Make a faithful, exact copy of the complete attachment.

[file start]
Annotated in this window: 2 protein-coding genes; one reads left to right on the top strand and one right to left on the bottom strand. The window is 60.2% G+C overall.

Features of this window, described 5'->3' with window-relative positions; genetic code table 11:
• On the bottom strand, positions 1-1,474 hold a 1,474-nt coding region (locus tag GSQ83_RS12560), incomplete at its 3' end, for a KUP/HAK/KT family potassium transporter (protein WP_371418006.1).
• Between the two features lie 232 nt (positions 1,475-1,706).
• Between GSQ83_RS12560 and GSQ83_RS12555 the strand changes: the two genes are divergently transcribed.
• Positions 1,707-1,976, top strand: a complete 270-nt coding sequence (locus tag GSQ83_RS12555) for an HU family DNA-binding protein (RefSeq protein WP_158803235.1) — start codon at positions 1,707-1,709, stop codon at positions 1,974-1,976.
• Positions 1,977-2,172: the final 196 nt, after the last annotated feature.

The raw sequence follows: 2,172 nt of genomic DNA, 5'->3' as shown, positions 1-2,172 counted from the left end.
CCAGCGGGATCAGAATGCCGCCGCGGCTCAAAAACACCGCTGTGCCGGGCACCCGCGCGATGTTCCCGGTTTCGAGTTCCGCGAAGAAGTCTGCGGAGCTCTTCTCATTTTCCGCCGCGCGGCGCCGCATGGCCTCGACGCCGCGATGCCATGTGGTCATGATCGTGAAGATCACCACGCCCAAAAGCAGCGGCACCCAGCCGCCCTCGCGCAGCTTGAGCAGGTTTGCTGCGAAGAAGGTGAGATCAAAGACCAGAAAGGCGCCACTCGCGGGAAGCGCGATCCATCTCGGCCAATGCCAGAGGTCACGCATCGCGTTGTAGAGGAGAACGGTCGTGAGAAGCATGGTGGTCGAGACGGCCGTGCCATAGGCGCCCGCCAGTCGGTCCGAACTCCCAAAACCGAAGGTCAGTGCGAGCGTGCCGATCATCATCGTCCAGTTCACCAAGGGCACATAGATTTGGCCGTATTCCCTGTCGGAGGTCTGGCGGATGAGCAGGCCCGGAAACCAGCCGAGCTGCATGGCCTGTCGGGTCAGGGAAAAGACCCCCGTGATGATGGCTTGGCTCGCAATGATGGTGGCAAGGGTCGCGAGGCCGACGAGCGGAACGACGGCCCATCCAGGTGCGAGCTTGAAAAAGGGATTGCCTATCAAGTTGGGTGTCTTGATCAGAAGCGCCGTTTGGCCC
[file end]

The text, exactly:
Annotated in this window: 2 protein-coding genes; one reads left to right on the top strand and one right to left on the bottom strand. The window is 60.2% G+C overall.

Features of this window, described 5'->3' with window-relative positions; genetic code table 11:
• On the bottom strand, positions 1-1,474 hold a 1,474-nt coding region (locus tag GSQ83_RS12560), incomplete at its 3' end, for a KUP/HAK/KT family potassium transporter (protein WP_371418006.1).
• Between the two features lie 232 nt (positions 1,475-1,706).
• Between GSQ83_RS12560 and GSQ83_RS12555 the strand changes: the two genes are divergently transcribed.
• Positions 1,707-1,976, top strand: a complete 270-nt coding sequence (locus tag GSQ83_RS12555) for an HU family DNA-binding protein (RefSeq protein WP_158803235.1) — start codon at positions 1,707-1,709, stop codon at positions 1,974-1,976.
• Positions 1,977-2,172: the final 196 nt, after the last annotated feature.

The raw sequence follows: 2,172 nt of genomic DNA, 5'->3' as shown, positions 1-2,172 counted from the left end.
CCAGCGGGATCAGAATGCCGCCGCGGCTCAAAAACACCGCTGTGCCGGGCACCCGCGCGATGTTCCCGGTTTCGAGTTCCGCGAAGAAGTCTGCGGAGCTCTTCTCATTTTCCGCCGCGCGGCGCCGCATGGCCTCGACGCCGCGATGCCATGTGGTCATGATCGTGAAGATCACCACGCCCAAAAGCAGCGGCACCCAGCCGCCCTCGCGCAGCTTGAGCAGGTTTGCTGCGAAGAAGGTGAGATCAAAGACCAGAAAGGCGCCACTCGCGGGAAGCGCGATCCATCTCGGCCAATGCCAGAGGTCACGCATCGCGTTGTAGAGGAGAACGGTCGTGAGAAGCATGGTGGTCGAGACGGCCGTGCCATAGGCGCCCGCCAGTCGGTCCGAACTCCCAAAACCGAAGGTCAGTGCGAGCGTGCCGATCATCATCGTCCAGTTCACCAAGGGCACATAGATTTGGCCGTATTCCCTGTCGGAGGTCTGGCGGATGAGCAGGCCCGGAAACCAGCCGAGCTGCATGGCCTGTCGGGTCAGGGAAAAGACCCCCGTGATGATGGCTTGGCTCGCAATGATGGTGGCAAGGGTCGCGAGGCCGACGAGCGGAACGACGGCCCATCCAGGTGCGAGCTTGAAAAAGGGATTGCCTATCAAGTTGGGTGTCTTGATCAGAAGCGCCGTTTGGCCC